?We simply need th[e] wild country available to us, even if we never do more than drive to its edge and look in. For it can be a means of reassuring ourselves of our sanity as creatures, a part of the geography of hope (153).?
Wallace Stegner makes this statement at the end of ?Coda?, a letter included in his book The Sound of Mountain Water. In this letter Stegner asks David Pesonen, who was working on the Outdoor Recreation Resources Review Commission, to work to preserve what wilderness is left in the United States. In publishing the letter in this book, Stegner is arguing not only to Pesonen but to the American people that wilderness is a necessary part not just of the physical American landscape, but the emotional and social landscapes as well.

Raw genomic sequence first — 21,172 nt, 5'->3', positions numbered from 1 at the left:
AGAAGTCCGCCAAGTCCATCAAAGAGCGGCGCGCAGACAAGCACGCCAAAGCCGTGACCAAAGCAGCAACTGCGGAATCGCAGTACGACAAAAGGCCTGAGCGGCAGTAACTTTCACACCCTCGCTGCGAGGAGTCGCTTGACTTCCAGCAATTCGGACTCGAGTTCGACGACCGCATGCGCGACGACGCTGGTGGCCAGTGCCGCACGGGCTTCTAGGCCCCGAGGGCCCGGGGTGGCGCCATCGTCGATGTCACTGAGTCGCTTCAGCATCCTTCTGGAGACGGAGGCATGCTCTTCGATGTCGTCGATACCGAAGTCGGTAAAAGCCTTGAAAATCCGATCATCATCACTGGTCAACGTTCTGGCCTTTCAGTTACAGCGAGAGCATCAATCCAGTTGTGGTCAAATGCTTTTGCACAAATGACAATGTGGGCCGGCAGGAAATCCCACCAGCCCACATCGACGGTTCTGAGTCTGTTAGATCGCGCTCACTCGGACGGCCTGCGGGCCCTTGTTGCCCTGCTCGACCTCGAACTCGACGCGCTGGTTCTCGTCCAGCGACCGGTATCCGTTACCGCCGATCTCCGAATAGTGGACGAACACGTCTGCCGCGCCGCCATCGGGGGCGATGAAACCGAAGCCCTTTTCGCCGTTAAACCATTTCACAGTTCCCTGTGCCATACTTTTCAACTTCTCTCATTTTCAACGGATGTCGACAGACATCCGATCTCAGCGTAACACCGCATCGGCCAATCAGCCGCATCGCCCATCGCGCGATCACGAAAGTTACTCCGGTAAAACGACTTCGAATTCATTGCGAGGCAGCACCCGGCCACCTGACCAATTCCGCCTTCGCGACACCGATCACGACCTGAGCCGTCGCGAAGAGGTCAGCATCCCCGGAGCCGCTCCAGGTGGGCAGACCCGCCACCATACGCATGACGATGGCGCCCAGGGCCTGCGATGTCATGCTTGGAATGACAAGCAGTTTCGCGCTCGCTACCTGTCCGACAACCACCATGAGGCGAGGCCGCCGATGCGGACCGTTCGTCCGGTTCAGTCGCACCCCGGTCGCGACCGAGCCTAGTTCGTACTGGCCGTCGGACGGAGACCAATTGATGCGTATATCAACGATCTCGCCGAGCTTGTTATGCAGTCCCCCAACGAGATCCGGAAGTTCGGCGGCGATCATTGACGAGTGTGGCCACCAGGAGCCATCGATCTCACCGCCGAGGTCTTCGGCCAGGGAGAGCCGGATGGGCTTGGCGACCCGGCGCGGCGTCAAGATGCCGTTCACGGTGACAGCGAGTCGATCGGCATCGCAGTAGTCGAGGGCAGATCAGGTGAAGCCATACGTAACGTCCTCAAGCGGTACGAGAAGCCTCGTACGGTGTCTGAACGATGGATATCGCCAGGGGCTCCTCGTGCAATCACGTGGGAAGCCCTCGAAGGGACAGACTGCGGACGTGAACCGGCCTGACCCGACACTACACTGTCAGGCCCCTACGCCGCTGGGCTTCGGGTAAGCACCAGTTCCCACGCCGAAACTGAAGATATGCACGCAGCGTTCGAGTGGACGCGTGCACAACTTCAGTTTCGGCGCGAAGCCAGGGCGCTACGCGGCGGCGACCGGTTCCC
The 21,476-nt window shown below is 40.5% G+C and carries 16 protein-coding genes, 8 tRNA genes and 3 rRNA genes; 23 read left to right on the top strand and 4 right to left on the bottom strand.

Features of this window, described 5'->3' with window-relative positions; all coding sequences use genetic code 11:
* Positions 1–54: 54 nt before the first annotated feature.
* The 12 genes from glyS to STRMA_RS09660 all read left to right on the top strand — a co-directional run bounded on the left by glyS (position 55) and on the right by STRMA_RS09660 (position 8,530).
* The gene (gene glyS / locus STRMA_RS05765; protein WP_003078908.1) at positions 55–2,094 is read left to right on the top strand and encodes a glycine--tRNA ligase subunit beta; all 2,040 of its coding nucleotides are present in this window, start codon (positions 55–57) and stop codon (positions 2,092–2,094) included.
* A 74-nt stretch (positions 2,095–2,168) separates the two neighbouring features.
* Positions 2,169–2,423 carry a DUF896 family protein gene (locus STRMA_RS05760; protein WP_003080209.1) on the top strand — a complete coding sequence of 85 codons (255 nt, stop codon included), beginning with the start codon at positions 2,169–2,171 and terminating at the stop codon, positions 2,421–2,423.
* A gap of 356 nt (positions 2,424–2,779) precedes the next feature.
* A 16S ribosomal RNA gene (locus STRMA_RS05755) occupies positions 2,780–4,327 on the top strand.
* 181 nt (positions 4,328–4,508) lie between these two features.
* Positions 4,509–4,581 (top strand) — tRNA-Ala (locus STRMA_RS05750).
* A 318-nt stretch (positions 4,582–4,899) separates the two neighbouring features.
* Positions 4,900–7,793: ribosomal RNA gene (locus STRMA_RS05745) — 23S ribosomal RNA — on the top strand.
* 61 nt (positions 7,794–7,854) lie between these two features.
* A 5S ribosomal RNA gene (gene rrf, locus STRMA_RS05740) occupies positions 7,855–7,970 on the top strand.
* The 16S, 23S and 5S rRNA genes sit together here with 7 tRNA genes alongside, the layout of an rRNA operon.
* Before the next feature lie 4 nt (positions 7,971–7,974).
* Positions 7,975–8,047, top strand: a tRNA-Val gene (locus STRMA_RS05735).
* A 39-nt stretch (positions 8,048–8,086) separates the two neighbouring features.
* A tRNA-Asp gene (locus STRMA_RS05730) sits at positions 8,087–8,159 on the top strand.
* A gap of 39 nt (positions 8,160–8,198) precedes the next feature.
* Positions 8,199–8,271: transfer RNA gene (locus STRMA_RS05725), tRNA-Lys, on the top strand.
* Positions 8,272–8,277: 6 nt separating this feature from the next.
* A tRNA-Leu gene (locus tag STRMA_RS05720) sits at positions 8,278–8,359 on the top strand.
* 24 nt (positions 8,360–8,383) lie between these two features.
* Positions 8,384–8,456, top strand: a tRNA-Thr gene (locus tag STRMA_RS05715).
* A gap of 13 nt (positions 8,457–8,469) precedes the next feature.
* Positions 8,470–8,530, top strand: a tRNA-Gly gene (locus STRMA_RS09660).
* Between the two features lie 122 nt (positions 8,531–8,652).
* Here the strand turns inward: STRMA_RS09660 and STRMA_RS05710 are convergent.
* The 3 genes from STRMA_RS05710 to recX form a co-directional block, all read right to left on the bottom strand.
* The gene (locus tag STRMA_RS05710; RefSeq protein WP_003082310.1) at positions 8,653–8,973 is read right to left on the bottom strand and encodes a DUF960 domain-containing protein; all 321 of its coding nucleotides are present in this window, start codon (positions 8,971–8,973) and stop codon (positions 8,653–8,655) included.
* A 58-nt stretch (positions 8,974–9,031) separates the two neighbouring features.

Throughout The Sound of Mountain Water Stegner relates his experiences traveling in the western United States, and in the second part reflects upon the ties of the western writer to history. This paper is mostly concerned with the first part of this book in which Stegner writes directly about his experiences with landscape. The book is a collection of writings that come from many
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